Listeria dinitrificans thought to be part of the genus Listeria, was reclassified into the new genus Jonesia. Under the microscope, Listeria species appear as small rods, which are sometimes arranged in short chains. In direct smears, they may be coccoid, so they can be mistaken for streptococci. Longer cells may resemble corynebacteria. Flagella are produced at room temperature, but not at 37 °C. Hemolytic activity on blood agar has been used as a marker to distinguish L. monocytogenes from other Listeria species, but it is not an definitive criterion. Further biochemical characterization may be necessary to distinguish between the different species of Listeria. Listeria can be found in soil. Animals can be carriers. Listeria has been found in uncooked meats, uncooked vegetables, fruit such as rockmelon and apples, pasteurized or unpasteurized milk, foods made from milk, processed foods. Pasteurization and sufficient cooking kill Listeria. For example, meat-processing plants producing ready-to-eat foods, such as hot dogs and deli meats, must follow extensive sanitation policies and procedures to prevent Listeria contamination.
Listeria monocytogenes is found in soil, stream water, sewage and food. Listeria is responsible for listeriosis, a rare but lethal foodborne illness; the case fatality rate for those with a severe form of infection may approach 25%. Although L. monocytogenes has low infectivity, it is hardy and can grow in temperatures from 4 °C to 37 °C. Listeriosis is a serious illness, the disease may manifest as meningitis, or affect newborns due to its ability to penetrate the endothelial layer of the placenta. Listeria uses the cellular machinery to move around inside the host cell, it induces directed polymerization of actin by the ActA transmembrane protein, thus pushing the bacterial cell around. L. Monocytogenes, for example, encodes virulence genes; the expression of virulence factor is optimal at 39 °C, is controlled by a transcriptional activator, PrfA, whose expression is thermoregulated by the PrfA thermoregulator UTR element. At low temperatures, the PrfA transcript is not translated due to structural elements near the ribosome binding site.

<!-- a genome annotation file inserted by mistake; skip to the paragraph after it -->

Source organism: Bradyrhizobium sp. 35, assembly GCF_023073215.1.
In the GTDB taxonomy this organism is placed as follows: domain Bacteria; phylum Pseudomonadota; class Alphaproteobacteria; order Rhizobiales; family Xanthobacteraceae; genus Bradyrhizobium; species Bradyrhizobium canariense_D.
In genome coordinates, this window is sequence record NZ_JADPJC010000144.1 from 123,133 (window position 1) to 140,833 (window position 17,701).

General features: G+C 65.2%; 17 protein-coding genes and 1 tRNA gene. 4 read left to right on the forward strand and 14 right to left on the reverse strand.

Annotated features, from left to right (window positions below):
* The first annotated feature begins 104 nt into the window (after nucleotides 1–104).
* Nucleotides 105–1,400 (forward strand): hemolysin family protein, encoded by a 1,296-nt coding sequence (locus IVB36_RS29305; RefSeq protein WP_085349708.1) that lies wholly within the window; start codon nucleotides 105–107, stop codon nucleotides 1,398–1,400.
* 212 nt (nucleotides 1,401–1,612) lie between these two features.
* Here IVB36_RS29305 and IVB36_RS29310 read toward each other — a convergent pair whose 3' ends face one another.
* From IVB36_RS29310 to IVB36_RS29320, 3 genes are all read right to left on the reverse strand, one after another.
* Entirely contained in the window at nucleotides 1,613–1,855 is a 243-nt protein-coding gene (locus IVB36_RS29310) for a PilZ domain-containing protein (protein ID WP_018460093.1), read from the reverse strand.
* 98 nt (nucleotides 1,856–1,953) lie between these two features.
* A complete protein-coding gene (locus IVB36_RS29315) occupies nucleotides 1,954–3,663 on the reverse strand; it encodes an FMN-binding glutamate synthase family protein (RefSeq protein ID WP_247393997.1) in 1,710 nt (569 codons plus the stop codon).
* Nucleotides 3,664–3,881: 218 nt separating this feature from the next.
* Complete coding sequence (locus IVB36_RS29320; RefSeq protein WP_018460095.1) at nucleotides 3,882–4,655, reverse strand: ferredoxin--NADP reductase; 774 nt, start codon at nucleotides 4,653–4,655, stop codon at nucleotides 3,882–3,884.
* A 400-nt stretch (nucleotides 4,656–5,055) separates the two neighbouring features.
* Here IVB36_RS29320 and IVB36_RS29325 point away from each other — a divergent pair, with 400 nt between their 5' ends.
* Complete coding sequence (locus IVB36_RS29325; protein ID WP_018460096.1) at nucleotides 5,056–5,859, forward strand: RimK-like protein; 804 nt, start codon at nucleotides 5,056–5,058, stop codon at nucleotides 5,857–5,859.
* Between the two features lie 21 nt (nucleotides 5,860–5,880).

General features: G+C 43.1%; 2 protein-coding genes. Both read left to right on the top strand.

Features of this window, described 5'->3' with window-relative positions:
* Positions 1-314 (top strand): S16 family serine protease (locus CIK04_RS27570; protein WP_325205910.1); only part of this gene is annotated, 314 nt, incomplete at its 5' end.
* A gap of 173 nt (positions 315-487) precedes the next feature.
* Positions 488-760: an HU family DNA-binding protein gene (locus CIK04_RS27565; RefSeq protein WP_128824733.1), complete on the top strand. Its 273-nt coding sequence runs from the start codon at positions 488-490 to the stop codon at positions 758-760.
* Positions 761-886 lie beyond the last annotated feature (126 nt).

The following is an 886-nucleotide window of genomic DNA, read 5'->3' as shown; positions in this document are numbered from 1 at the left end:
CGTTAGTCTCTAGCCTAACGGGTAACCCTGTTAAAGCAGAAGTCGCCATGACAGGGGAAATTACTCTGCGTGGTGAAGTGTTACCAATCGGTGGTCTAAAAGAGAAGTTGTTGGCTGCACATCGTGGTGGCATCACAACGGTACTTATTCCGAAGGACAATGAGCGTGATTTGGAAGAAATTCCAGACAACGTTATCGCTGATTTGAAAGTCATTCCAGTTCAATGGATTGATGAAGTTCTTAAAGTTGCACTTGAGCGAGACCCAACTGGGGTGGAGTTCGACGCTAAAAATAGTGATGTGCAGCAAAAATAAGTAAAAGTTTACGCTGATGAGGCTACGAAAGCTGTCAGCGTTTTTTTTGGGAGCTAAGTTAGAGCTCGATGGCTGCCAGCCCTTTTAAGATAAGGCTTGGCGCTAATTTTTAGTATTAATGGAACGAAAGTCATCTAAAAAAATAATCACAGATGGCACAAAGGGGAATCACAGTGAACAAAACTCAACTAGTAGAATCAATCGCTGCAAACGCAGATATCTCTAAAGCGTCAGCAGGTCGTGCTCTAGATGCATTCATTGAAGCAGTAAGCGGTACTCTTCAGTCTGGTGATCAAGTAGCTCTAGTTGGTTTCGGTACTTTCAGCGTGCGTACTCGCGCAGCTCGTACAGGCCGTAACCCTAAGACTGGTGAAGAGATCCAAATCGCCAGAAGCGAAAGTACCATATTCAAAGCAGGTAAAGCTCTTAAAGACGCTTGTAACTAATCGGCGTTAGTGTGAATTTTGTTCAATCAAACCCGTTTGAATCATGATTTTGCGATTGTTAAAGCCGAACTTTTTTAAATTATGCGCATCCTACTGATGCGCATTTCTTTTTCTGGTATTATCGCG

As the bacteria infect the host, the temperature of the host melts the structure and allows translation initiation for the virulent genes. The majority of Listeria bacteria are targeted by the immune system before they are able to cause infection; those that escape the immune system's initial response, spread through intracellular mechanisms and are, guarded against circulating immune factors. To invade, Listeria induces macrophage phagocytic uptake by displaying D-galactose in their teichoic acids that are bound by the macrophage's polysaccharide s. Other important adhesins are the internalins. Listeria uses internalin B to bind to cellular receptors. Internalin A binds to E-cadherin. If both of these receptors have a high enough aff